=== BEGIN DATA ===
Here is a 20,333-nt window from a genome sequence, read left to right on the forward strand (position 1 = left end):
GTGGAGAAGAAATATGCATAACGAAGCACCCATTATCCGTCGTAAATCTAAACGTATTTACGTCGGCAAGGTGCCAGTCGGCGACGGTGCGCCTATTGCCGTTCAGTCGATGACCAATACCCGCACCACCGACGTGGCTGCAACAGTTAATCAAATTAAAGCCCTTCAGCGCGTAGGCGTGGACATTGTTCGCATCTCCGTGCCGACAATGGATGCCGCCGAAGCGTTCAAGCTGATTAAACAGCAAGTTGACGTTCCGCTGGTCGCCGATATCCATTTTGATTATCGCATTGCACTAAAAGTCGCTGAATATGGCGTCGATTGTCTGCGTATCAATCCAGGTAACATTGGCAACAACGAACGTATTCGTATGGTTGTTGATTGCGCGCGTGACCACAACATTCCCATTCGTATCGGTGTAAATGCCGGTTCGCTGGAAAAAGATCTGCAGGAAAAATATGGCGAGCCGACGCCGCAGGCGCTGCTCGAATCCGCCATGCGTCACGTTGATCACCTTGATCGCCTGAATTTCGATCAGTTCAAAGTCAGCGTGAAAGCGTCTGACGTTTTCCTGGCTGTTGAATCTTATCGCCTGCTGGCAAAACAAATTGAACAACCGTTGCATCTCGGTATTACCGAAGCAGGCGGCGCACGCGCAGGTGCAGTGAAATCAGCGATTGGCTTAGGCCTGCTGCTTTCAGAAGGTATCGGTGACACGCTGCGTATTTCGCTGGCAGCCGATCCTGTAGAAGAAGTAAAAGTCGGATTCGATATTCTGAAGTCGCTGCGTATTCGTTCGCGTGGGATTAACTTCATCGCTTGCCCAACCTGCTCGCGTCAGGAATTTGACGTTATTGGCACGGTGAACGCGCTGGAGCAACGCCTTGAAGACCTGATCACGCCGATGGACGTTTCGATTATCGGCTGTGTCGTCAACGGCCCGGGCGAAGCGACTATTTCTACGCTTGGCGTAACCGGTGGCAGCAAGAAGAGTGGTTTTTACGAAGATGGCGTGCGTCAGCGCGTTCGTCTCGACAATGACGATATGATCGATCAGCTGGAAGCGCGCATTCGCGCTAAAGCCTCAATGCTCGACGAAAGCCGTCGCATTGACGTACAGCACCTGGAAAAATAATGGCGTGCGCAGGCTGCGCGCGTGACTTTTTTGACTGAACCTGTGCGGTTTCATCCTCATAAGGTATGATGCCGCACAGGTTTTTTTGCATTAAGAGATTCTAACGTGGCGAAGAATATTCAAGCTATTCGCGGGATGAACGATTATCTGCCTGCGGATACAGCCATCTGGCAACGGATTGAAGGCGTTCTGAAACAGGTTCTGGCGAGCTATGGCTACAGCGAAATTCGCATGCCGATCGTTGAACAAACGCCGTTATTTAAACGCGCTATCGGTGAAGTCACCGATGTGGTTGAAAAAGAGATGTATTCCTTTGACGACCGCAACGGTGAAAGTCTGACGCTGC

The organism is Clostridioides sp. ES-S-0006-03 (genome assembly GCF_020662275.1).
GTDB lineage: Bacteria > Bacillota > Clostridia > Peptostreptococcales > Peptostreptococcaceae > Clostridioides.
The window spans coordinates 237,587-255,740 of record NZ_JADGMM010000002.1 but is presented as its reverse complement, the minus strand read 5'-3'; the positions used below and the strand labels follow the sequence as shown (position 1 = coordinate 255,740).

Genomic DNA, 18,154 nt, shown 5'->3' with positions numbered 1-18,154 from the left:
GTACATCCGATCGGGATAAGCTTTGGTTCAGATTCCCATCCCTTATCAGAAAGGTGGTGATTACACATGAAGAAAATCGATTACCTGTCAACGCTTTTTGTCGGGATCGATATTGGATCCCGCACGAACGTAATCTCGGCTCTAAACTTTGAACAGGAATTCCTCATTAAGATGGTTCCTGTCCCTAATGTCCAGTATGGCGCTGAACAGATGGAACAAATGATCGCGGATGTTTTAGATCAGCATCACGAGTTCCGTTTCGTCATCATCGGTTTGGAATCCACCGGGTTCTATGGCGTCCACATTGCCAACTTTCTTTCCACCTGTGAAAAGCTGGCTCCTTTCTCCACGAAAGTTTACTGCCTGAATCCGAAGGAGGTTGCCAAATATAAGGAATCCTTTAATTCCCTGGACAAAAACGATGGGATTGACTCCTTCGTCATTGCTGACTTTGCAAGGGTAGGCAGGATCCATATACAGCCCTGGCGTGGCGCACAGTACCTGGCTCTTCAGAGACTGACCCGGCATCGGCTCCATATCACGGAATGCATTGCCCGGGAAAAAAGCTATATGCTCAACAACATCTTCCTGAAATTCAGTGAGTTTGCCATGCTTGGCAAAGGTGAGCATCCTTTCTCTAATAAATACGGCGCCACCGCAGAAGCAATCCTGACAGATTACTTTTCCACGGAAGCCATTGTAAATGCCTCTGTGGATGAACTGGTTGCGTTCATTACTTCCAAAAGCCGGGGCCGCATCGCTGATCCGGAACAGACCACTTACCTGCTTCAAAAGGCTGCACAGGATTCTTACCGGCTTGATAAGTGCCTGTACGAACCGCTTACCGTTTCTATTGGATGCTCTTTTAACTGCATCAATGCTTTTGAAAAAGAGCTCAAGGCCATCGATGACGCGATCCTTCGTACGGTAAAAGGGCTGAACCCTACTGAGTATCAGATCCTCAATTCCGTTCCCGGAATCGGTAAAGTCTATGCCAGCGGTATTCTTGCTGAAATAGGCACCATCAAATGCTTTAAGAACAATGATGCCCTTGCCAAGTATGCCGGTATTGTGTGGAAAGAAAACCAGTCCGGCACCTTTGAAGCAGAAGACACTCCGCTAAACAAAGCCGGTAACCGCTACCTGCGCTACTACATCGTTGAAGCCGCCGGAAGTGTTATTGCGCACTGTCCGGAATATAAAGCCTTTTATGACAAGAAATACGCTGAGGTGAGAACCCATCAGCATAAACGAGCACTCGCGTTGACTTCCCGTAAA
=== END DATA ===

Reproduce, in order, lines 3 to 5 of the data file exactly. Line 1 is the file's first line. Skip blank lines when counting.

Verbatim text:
The organism is Clostridioides sp. ES-S-0006-03 (genome assembly GCF_020662275.1).
GTDB lineage: Bacteria > Bacillota > Clostridia > Peptostreptococcales > Peptostreptococcaceae > Clostridioides.
The window spans coordinates 237,587-255,740 of record NZ_JADGMM010000002.1 but is presented as its reverse complement, the minus strand read 5'-3'; the positions used below and the strand labels follow the sequence as shown (position 1 = coordinate 255,740).